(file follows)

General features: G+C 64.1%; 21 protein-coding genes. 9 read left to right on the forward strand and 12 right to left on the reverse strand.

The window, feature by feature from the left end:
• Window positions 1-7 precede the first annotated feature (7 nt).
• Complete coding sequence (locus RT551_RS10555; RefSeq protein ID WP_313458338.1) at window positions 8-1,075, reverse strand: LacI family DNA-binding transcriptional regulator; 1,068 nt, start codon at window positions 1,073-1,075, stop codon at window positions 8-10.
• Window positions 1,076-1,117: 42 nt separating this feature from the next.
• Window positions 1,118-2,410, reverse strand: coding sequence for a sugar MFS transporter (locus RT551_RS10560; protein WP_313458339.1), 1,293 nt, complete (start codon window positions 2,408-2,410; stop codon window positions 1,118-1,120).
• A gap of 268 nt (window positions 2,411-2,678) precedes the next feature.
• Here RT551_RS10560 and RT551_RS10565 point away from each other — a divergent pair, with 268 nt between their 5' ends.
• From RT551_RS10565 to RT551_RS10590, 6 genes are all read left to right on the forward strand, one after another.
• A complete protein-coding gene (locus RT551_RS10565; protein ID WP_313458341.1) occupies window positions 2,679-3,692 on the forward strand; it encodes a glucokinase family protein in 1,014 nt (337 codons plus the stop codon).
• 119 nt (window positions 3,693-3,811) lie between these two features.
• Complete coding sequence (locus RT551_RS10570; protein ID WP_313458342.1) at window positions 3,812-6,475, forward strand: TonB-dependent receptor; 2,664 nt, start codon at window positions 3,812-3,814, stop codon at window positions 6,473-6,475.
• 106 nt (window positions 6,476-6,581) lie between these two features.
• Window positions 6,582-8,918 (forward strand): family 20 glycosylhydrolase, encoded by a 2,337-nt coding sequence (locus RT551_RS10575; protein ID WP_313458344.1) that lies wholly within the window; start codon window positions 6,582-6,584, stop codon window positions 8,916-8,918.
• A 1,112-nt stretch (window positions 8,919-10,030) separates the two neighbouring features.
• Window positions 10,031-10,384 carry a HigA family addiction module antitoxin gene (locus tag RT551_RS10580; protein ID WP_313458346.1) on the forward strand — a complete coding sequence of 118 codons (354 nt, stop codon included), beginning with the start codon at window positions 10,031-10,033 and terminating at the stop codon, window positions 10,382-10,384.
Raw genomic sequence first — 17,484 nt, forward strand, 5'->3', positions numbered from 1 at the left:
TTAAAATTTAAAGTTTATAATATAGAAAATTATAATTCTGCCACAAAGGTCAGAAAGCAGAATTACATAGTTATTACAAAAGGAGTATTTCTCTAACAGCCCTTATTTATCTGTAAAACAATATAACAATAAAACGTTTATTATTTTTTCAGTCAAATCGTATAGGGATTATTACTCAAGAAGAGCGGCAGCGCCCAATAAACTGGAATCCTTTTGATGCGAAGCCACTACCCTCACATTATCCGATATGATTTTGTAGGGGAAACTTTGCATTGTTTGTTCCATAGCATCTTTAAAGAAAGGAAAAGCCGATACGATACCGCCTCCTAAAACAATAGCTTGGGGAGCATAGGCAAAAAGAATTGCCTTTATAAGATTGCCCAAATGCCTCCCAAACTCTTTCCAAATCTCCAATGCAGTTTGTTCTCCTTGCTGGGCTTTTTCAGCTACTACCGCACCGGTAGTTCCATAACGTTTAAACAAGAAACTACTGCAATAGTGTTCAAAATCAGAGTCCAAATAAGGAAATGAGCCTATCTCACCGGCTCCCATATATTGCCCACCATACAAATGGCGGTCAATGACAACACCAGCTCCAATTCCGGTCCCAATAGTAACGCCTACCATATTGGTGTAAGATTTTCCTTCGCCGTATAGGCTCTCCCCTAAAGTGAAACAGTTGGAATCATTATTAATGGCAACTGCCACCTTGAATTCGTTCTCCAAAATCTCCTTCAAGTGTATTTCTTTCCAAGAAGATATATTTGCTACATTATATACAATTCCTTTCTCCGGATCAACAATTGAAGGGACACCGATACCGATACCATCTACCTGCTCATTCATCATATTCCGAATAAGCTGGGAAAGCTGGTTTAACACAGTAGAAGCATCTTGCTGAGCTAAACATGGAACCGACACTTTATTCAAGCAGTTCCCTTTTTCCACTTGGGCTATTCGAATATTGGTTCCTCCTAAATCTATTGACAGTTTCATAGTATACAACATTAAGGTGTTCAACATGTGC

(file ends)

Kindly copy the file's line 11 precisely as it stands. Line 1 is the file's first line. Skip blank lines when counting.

• 119 nt (window positions 3,693-3,811) lie between these two features.